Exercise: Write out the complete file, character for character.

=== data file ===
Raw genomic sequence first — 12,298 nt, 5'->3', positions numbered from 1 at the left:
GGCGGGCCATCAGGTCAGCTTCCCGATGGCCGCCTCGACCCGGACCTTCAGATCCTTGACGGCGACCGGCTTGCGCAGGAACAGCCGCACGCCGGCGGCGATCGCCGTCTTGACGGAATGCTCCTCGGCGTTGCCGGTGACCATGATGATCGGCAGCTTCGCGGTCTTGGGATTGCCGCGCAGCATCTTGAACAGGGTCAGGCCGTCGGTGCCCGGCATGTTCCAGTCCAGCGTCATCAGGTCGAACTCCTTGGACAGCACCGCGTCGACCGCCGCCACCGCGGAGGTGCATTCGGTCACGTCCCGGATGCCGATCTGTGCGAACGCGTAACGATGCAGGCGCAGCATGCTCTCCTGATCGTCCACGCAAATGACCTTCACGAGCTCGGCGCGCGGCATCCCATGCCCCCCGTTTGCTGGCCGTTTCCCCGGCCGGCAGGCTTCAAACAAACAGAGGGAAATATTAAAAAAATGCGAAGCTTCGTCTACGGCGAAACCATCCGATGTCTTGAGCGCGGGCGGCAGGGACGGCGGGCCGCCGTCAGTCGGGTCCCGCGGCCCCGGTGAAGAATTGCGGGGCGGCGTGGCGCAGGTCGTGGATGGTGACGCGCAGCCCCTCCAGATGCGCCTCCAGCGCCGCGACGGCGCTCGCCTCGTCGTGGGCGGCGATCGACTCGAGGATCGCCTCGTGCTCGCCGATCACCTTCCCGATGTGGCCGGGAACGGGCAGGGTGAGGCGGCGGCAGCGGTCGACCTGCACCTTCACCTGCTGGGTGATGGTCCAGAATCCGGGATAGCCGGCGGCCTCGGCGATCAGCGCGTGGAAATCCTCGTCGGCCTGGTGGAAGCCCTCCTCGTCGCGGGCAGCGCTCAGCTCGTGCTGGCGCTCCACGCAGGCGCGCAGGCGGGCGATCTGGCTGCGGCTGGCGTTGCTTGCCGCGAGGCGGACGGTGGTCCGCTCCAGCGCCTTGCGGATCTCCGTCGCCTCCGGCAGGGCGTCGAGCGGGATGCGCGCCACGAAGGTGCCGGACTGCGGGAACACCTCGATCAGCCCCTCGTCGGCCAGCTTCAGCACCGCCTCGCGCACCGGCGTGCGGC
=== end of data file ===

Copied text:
Raw genomic sequence first — 12,298 nt, 5'->3', positions numbered from 1 at the left:
GGCGGGCCATCAGGTCAGCTTCCCGATGGCCGCCTCGACCCGGACCTTCAGATCCTTGACGGCGACCGGCTTGCGCAGGAACAGCCGCACGCCGGCGGCGATCGCCGTCTTGACGGAATGCTCCTCGGCGTTGCCGGTGACCATGATGATCGGCAGCTTCGCGGTCTTGGGATTGCCGCGCAGCATCTTGAACAGGGTCAGGCCGTCGGTGCCCGGCATGTTCCAGTCCAGCGTCATCAGGTCGAACTCCTTGGACAGCACCGCGTCGACCGCCGCCACCGCGGAGGTGCATTCGGTCACGTCCCGGATGCCGATCTGTGCGAACGCGTAACGATGCAGGCGCAGCATGCTCTCCTGATCGTCCACGCAAATGACCTTCACGAGCTCGGCGCGCGGCATCCCATGCCCCCCGTTTGCTGGCCGTTTCCCCGGCCGGCAGGCTTCAAACAAACAGAGGGAAATATTAAAAAAATGCGAAGCTTCGTCTACGGCGAAACCATCCGATGTCTTGAGCGCGGGCGGCAGGGACGGCGGGCCGCCGTCAGTCGGGTCCCGCGGCCCCGGTGAAGAATTGCGGGGCGGCGTGGCGCAGGTCGTGGATGGTGACGCGCAGCCCCTCCAGATGCGCCTCCAGCGCCGCGACGGCGCTCGCCTCGTCGTGGGCGGCGATCGACTCGAGGATCGCCTCGTGCTCGCCGATCACCTTCCCGATGTGGCCGGGAACGGGCAGGGTGAGGCGGCGGCAGCGGTCGACCTGCACCTTCACCTGCTGGGTGATGGTCCAGAATCCGGGATAGCCGGCGGCCTCGGCGATCAGCGCGTGGAAATCCTCGTCGGCCTGGTGGAAGCCCTCCTCGTCGCGGGCAGCGCTCAGCTCGTGCTGGCGCTCCACGCAGGCGCGCAGGCGGGCGATCTGGCTGCGGCTGGCGTTGCTTGCCGCGAGGCGGACGGTGGTCCGCTCCAGCGCCTTGCGGATCTCCGTCGCCTCCGGCAGGGCGTCGAGCGGGATGCGCGCCACGAAGGTGCCGGACTGCGGGAACACCTCGATCAGCCCCTCGTCGGCCAGCTTCAGCACCGCCTCGCGCACCGGCGTGCGGC